How to secure an EC2 instance?

Cloud Security

Anytime you use external services, like AWS for example, you take significant security risks. The company provides several ways to secure an EC2 instance, and other services that you run on the Amazon cloud.

In fact, cloud security is the highest priority for Amazon Web Services, and has been ever since the platform was launched. The company has built up a really secure network architecture, which combined with the robust datacenters, is more than good enough to meet the needs of even the most security sensitive organizations.

But before we get down to the ways to secure an EC2 instance, a word about security overall.

Security is a concept

While AWS provide a number of distinct security features, no amount of security will thwart a determined intruder. No matter how high the walls you build, if someone wants to gain access to your server, they probably will find a way. There is no shortage of talented individuals that know how to find their way around a cloud configuration.

The best you can do is construct some solid security around your cloud infrastructure, using both tools that Amazon provides and third-party ones. And then the monitor the system. Having a solid plan to deal with the intruder as quickly as possible when someone does break in is also a necessity.

Understanding also that you as the user have shared responsibility to ensure you do your part in the securing of your environment.

Let’s quickly take a look at the range of different security options that are available for you to use on EC2 on Amazon Web Services.

Identity and Access Management (IAM)

A way to give users permissions. This feature basically controls the level of access granted to individual users and user groups. It is possible for you to both allow and deny specific resources managed by EC2 using this feature.

Virtual Private Cloud (VPC)

This is a way to separate every instance running on the physical server from every other instance. This means that, at least theoretically, no one can access someone else’s instance. Because secure as it is, hackers have broken into EC2 instances in the past.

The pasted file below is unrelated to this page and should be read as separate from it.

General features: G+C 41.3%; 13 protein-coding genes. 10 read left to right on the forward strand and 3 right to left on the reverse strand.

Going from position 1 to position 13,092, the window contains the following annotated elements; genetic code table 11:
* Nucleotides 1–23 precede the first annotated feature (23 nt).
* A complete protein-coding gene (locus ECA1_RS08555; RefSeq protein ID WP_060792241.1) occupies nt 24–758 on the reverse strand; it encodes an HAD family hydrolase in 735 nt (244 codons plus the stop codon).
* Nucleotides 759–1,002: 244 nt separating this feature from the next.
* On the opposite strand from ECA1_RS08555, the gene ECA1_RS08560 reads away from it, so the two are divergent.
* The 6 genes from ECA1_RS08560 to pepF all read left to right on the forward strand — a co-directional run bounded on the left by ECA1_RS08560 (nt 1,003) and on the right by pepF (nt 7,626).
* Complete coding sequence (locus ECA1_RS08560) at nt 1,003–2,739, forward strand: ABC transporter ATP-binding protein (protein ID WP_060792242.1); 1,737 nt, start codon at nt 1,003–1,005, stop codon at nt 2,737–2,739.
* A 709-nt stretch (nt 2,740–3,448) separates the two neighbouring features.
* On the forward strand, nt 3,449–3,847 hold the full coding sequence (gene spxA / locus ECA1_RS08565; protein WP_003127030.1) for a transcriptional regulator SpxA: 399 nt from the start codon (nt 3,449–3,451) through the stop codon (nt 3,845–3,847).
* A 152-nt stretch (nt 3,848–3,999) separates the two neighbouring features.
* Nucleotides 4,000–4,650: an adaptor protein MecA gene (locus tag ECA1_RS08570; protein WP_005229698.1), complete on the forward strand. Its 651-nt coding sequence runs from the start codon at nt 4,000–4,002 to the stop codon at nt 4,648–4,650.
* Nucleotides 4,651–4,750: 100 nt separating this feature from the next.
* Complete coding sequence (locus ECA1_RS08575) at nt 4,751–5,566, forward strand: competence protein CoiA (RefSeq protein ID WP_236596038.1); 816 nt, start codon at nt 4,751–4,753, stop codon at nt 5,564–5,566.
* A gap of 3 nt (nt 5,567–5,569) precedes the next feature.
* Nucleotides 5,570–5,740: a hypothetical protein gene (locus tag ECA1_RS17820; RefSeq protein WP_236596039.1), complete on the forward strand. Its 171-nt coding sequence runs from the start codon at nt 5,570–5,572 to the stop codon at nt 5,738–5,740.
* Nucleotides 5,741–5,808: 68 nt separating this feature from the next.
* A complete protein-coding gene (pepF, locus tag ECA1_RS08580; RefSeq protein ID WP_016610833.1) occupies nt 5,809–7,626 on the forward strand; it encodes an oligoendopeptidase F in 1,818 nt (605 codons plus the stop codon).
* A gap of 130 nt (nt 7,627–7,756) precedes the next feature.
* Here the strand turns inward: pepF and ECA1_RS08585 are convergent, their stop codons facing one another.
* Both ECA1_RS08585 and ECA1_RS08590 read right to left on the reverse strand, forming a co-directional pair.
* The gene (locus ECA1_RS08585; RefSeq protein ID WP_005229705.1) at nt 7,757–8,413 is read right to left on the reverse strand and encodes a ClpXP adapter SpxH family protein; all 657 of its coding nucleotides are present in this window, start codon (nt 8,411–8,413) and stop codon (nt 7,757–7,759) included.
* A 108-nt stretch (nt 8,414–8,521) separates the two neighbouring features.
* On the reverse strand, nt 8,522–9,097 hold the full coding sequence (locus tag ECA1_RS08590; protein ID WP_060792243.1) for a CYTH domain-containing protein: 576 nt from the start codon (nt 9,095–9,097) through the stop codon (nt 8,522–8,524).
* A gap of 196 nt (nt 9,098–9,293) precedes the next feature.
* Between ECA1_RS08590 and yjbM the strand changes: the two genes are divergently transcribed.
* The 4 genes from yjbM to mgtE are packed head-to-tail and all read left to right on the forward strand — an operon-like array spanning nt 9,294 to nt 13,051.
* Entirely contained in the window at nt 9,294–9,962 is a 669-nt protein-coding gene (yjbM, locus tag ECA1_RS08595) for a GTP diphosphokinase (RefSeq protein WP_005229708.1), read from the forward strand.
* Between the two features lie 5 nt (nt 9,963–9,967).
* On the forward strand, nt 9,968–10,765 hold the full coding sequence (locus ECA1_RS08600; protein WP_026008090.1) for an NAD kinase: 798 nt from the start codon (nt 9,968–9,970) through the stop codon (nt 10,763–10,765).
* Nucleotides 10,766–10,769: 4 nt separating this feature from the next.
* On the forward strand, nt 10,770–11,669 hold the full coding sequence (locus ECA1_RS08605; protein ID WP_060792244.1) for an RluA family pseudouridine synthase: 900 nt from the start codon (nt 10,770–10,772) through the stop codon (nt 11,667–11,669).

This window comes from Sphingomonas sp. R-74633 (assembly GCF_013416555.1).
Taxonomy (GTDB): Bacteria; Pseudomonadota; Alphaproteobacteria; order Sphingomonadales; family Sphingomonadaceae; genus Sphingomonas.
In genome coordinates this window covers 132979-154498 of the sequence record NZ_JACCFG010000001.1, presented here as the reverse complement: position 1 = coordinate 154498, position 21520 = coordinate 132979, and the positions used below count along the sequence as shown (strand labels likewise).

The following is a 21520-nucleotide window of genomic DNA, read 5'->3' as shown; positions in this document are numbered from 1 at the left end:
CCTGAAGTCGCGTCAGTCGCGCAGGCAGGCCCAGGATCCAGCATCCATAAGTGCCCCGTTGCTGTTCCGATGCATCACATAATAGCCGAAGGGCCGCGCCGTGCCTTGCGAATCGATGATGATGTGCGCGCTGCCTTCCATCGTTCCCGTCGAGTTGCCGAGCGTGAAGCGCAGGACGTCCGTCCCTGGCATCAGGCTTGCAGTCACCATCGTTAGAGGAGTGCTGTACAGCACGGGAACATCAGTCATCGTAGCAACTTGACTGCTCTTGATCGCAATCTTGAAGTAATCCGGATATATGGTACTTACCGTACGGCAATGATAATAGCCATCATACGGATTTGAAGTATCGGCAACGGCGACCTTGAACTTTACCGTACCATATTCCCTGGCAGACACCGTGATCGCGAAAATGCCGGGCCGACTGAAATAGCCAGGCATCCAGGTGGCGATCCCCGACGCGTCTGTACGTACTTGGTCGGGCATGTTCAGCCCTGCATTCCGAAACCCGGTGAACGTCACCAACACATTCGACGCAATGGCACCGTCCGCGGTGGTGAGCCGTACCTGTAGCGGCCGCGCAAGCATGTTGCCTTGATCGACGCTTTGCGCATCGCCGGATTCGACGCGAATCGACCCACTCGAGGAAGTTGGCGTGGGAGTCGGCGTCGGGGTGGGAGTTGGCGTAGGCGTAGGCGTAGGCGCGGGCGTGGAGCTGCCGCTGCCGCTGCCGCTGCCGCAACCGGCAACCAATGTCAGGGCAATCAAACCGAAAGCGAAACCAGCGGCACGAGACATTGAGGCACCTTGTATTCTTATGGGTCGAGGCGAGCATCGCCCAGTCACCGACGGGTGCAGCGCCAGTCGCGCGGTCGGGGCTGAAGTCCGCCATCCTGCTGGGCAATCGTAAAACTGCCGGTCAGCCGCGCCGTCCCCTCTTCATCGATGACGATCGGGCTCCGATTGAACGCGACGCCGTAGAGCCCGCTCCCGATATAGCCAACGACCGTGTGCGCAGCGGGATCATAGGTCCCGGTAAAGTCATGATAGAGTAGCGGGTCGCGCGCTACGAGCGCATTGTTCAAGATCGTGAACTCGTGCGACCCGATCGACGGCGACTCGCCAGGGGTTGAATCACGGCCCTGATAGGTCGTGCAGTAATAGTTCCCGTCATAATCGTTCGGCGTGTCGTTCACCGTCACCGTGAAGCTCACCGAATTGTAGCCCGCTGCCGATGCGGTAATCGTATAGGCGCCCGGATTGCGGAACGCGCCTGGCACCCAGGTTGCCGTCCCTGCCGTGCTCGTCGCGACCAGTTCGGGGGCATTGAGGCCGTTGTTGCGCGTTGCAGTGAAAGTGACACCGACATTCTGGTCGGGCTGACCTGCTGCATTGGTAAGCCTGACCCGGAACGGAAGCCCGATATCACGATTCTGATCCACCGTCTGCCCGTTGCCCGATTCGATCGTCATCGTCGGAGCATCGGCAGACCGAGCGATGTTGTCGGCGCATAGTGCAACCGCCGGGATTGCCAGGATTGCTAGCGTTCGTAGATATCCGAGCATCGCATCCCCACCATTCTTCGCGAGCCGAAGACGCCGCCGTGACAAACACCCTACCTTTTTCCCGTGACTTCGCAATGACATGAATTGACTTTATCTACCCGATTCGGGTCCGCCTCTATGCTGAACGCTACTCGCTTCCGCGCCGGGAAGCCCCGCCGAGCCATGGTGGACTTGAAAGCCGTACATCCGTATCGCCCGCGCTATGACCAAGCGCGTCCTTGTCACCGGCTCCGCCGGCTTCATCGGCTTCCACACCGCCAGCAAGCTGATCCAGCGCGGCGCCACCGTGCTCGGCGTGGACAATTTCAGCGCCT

Network Access Control Lists (ACLs):

An optional feature, think of this as a firewall that controls at a subnet level both incoming and outgoing requests that occur at your instance. This does not provide as granular as option as Security Groups do, but is a recommend implementation to keep your instances safe from unauthorized access.

Security Groups

A virtual firewall that controls both incoming and outgoing requests at the instance level to provide finer-grained controls than Network ACLs. You can have up to five security groups on an instance, each of which can have different permissions. Security Groups must be maintained for each instance, rather than for a virtual machine as a whole.

Hardware Security Device

This refers to a hardware based security device that you install to control security in a hybrid environment. For example, between your on-premises network and the AWS cloud.

Securing an EC2 instance

A combination of these above mentioned tools is an excellent way to ensure that your cloud based infrastructure is as secure, if not more, than your own resources. The IAM service is practically the backbone of security in AWS, and Amazon provides an incredibly granular level of control to set and unset permissions that allow and deny specific users access to your EC2 resources.

As a newcomer to the cloud, your EC2 security will initially revolve around Security Groups, before you decide to look at more elaborate ways and services to secure your cloud environments.

Ultimately, security is one of the most critical areas of the cloud, and is very important to get right, no matter you have a large setup or small. Good security practices reinforce themselves, leading to a virtuous cycle of capabilities and control.

There are amazon recommended security best practices here.